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A hospice heroine

Second Reading

Second Reading
Fr Kevin Hegarty

Last week, one of the main features in The Mayo News was a good news story. There was generous treatment of the opening of the Mayo Hospice in Castlebar. The new hospice consists of 14 specialist palliative-care bedrooms, a day-care department and family accommodation.
Since its foundation in 1993 the Mayo Roscommon Hospice has provided palliative care and compassion to over 16,000 patients and their families. At the opening of the facility, Martina Jennings, CEO of Mayo Roscommon Hospice, paid tribute to staff.
“The people who make all our job easier and worthwhile are the wonderful palliative-care consultants, the nurses, the therapists and the social workers. Everyday you meet families at a time which is devastating and life changing but without fail you bring a sense of calm and patience to the patients and their loved ones. Hospice care is more than helping people die with dignity, it is about helping people live with love. This is what palliative-care team bring to every patient we meet, and we are so honoured to be able to raise funds to help you do this.”
If she had lived to see it, Cicely Saunders would surely have rejoiced in the opening of the Mayo Hospice. She was the founder of the modern hospice movement. She was born in Hertfordshire in 1918 and lived until 2005.
She had an unhappy childhood. Her parents separated, and her experience of school was grim. At the age of ten she was sent to board at Roedean. Taller than the other girls, she was ostracised. She suffered from a crooked spine and this painful condition meant she had to lie flat for 40 minutes a day.
The novelist, Graham Greene, wrote once of the door that opens in childhood and lets the future in. Cicely’s experience of being an outsider and her pain inculcated in her a desire to help the vulnerable. She wanted to become a nurse but her father insisted she went to Oxford to study for a degree. After the outbreak of the World War II she defied him by abandoning Oxford and began training as a nurse. Due to her painful back, however, she was advised to leave nursing. She then trained as a social worker and later qualified as a doctor.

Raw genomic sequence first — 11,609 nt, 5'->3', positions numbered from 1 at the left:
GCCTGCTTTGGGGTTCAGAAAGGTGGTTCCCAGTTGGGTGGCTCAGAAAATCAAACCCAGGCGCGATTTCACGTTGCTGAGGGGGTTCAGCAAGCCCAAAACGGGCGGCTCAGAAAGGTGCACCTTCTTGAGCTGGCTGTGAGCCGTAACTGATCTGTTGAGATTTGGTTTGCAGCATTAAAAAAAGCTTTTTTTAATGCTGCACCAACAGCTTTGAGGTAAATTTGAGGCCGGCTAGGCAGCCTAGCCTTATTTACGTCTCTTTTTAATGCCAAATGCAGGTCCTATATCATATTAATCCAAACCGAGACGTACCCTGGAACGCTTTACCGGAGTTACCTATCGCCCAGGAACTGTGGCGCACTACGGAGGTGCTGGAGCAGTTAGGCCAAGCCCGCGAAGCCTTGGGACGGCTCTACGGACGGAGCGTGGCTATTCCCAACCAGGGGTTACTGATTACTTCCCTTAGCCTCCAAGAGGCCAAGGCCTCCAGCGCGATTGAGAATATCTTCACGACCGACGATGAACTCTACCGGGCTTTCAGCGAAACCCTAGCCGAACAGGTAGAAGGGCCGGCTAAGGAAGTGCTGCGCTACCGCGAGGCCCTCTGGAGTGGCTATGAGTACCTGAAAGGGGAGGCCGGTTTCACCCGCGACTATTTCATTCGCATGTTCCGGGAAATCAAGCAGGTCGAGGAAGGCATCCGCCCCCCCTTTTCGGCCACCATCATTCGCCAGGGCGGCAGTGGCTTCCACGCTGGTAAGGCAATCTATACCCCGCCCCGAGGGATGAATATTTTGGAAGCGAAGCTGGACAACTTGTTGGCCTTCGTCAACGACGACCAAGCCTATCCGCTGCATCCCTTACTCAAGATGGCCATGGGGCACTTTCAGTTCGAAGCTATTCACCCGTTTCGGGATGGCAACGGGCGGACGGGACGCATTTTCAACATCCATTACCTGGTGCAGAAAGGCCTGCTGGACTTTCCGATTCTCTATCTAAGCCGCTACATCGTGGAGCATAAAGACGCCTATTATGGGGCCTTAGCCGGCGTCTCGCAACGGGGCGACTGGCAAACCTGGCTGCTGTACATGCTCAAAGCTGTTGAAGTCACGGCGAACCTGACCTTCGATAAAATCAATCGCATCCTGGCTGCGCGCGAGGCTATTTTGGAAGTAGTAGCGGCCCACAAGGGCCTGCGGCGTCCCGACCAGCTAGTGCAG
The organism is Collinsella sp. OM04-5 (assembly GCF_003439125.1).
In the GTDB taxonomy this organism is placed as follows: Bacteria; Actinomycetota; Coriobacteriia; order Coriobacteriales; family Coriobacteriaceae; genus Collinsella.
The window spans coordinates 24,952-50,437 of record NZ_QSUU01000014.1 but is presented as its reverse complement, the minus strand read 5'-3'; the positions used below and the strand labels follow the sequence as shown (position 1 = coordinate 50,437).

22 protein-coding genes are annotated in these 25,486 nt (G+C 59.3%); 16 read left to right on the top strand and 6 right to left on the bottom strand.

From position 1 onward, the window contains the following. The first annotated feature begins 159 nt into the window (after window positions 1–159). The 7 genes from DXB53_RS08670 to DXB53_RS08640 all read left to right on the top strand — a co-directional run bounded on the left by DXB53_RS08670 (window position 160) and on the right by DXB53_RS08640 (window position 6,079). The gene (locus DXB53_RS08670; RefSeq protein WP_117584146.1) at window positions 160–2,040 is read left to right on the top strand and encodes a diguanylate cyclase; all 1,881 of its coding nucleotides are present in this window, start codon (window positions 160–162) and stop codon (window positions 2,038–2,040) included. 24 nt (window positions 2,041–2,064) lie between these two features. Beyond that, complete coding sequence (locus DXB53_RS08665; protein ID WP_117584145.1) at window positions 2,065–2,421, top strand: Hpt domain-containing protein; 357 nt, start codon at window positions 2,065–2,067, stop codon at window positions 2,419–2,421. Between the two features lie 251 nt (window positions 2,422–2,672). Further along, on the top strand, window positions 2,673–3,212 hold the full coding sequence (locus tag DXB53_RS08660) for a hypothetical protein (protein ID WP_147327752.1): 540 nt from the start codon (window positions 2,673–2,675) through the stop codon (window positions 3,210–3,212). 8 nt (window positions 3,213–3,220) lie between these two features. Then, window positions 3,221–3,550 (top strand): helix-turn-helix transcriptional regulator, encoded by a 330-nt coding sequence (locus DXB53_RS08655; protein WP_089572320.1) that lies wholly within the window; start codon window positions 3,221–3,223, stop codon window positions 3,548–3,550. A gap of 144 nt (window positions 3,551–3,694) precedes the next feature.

While working as a social worker in the Archway Hospital she met David Tasma, who was a suffering from a terminal illness. He was a Polish Jewish émigré who had escaped the pogrom in the Warsaw Ghetto and come to work in London as a waiter. They fell in love. They discussed the idea that she might establish a home for terminally ill people to find peace in their last days. It was the seed that led to the modern hospice movement.
Tasma left her £500, then a substantial sum. He promised to be a window in her home. There is a window dedicated to him in St Christopher’s Hospice.
Cicely summed up her philosophy of hospice care as, ‘You matter because you are you, and you matter to the end of your life. We will do all we can not only to help you die peacefully, but also to live until you die’.
This philosophy is embodied in St Christopher’s Hospice, which she established in 1967. It was the world’s first purpose-build hospice. It was founded on the principle of combining teaching and research, and expert pain and symptom relief, with holistic care to meet the physical, social, psychological and spiritual needs of its patients and their families.
It was a place where patients could garden, walk, talk and get their hair done. St Christopher’s has an arts group that provide art therapy, drama therapy and music therapy. As a model of compassion for the terminally ill, it has been replicated throughout the world.